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An uncle is asked to take care of his teenage nephew after the boy's father passes away.

Casey Affleck plays Lee Chandler, a custodian who has to travel back to his home town after his brother dies. The hope of many is that Lee will step up to the task of adopting Patrick, despite Lee's tragic past and troubled life.

Writer-director Kenneth Lonergan directs this beautifully acted and deeply moving story of a man overcoming past troubles to rise to the task of caring for his teenage nephew. Casey Affleck (Gone Baby Gone) plays Lee flawlessly. He's closed off, deeply scarred and afraid of caring for others because of his painful past. This will be the film that Casey Affleck gets his first Oscar nomination for and it's fully deserved. It's hard to imagine many others in this role, Affleck stands stone faced as other's around him weep for the death of his brother, his performance is a master class in understated emotion but expressive anger when needed.

Lucas Hedges (The Zero Theorem) plays Patrick and almost steals the entire film; he's witty, sarcastic but easy to empathise with as his loss slowly starts to affect him despite his best efforts to put on a brave face. The supporting performances are also all excellent, Michelle Williams (Blue Valentine) should definitely also be considered for a nomination, her role is small but significant and her performance is a standout.

Manchester by the Sea is a deeply moving film but there's also a surprising amount of very effective humour. Lonergan relishes in the awkward silences between people, the way in which men struggle to communicate with one another and delights in the humour of these uncomfortable moments. The dialogue itself is a thing of beauty, conversations feel natural, not everything is about progressing story but about informing character. After the perfect 135 minute run time, you feel like you've spent a matter of weeks with these characters because Lonergan develops them deeply and allows you to sit in on their most private moments.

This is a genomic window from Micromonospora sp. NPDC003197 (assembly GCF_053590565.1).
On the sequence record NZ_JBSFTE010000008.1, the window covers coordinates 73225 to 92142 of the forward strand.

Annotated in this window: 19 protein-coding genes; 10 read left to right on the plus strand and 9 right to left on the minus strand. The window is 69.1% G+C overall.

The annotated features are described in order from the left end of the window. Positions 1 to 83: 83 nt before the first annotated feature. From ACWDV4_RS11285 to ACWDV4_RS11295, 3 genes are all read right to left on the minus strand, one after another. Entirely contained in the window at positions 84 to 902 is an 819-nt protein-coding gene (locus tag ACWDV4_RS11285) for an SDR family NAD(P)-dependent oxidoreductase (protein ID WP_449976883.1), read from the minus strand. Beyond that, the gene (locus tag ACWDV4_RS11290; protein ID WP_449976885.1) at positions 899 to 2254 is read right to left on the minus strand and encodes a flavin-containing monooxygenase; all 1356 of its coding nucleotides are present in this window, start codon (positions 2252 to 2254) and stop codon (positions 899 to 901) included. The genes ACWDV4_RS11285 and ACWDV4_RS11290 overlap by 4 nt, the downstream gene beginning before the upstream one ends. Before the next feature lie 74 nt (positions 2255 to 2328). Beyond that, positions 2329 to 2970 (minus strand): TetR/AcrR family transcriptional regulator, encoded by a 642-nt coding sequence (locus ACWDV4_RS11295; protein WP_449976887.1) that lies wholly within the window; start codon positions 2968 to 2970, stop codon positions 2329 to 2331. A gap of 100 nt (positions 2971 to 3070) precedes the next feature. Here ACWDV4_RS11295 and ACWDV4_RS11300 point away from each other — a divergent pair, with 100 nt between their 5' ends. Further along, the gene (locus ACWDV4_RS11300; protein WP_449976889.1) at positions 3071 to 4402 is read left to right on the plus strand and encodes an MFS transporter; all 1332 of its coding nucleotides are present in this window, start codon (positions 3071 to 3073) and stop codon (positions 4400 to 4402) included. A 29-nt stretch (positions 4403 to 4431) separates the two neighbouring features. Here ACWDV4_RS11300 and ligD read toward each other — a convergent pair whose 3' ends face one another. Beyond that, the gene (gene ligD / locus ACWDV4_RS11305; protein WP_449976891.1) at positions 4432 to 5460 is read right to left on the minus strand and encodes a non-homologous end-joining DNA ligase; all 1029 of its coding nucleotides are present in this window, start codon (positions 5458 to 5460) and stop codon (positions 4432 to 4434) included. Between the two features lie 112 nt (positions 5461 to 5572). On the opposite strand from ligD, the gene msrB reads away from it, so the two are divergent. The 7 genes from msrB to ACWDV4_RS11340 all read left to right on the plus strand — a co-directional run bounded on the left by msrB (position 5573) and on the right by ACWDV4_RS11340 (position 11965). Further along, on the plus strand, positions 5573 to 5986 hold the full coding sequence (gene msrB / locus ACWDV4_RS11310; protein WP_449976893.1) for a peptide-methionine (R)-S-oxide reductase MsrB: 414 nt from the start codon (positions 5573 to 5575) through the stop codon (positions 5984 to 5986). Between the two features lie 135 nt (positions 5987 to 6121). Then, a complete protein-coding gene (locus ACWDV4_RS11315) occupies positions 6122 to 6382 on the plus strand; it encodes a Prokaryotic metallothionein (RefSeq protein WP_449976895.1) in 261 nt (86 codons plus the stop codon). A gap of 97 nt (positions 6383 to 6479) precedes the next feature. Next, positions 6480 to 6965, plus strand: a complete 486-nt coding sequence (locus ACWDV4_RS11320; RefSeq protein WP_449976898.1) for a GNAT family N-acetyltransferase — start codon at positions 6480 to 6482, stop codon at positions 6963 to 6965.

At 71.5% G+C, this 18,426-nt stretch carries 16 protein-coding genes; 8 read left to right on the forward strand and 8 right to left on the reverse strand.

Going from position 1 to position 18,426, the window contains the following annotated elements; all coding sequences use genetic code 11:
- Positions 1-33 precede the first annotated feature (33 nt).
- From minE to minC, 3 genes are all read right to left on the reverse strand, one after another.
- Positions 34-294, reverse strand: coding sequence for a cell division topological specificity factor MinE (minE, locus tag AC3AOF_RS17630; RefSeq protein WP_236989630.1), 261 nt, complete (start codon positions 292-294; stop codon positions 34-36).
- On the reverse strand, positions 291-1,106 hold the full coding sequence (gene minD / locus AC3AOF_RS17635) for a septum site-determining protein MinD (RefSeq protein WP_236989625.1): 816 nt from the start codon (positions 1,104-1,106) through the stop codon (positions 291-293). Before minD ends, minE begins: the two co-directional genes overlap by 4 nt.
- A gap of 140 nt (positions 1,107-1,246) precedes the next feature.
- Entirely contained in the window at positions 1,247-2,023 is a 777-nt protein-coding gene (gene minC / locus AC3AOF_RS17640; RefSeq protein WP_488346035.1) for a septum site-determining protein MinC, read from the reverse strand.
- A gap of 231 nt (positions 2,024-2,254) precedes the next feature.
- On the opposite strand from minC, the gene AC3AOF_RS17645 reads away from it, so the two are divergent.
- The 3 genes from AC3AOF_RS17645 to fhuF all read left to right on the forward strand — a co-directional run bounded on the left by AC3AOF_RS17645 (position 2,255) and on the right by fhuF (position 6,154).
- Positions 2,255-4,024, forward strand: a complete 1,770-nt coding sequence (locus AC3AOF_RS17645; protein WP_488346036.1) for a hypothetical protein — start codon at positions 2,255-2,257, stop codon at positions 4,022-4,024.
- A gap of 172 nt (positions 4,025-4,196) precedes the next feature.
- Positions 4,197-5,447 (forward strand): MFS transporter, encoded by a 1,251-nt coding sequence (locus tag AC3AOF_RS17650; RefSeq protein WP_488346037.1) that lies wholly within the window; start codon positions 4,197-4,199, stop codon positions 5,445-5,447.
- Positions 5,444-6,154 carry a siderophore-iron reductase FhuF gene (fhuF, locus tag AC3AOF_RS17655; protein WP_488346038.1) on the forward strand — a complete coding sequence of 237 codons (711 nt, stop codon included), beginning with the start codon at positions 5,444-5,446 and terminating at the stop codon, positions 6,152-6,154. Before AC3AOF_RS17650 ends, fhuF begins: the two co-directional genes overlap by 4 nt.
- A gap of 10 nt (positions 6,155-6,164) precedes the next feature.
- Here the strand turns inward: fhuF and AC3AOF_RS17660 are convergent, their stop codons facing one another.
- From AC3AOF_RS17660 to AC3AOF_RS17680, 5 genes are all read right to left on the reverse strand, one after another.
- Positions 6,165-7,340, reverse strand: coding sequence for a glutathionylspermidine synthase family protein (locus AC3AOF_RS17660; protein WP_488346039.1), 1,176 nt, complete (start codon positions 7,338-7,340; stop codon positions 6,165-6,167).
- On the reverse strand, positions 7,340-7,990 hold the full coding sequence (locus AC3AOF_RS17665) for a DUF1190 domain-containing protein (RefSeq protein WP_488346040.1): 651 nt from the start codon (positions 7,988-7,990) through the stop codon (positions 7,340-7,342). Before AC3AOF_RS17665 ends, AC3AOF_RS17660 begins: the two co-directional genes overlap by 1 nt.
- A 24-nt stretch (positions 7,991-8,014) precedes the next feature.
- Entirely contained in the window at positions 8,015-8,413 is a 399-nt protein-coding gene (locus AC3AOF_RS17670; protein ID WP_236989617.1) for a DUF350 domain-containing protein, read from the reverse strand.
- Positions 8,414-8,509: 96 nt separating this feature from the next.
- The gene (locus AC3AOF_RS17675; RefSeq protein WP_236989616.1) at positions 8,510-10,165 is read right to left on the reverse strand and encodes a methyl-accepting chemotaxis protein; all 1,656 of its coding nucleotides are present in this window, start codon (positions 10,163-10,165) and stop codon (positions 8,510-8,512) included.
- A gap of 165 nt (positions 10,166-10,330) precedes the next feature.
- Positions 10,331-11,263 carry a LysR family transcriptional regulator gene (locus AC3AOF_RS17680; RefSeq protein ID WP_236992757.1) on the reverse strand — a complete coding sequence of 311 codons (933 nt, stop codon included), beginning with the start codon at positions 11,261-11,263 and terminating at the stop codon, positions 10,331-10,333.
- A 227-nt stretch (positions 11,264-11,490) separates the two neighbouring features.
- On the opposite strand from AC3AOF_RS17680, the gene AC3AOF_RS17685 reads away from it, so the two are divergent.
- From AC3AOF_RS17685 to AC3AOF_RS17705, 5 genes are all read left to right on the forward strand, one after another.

Much of Manchester by the Sea is shown through the prism of flashbacks, and it's in these scenes where we learn all there is to know about Lee and his current state. He was once a happy man but certain events have understandably transformed him into the closed off and sometimes violent character we now see. These scenes are utterly heartbreaking but it's the repercussions of those scenes in the present that give them definite effect.

The accents are perfect, the cold setting of Manchester, New Hampshire is fitting and the location definitely plays a major character in the story. Lee has moved away from his home town as a way of forgetting his past and moving on, but he's dragged there due to his brother's passing and fights hard to refrain from committing to anything that will make him remember his previous life.

Manchester by the Sea is an absolute masterpiece, there wasn't a single moment that was wasted and I am extremely eager to sit through it again. I'm giving the movie a 10/10.

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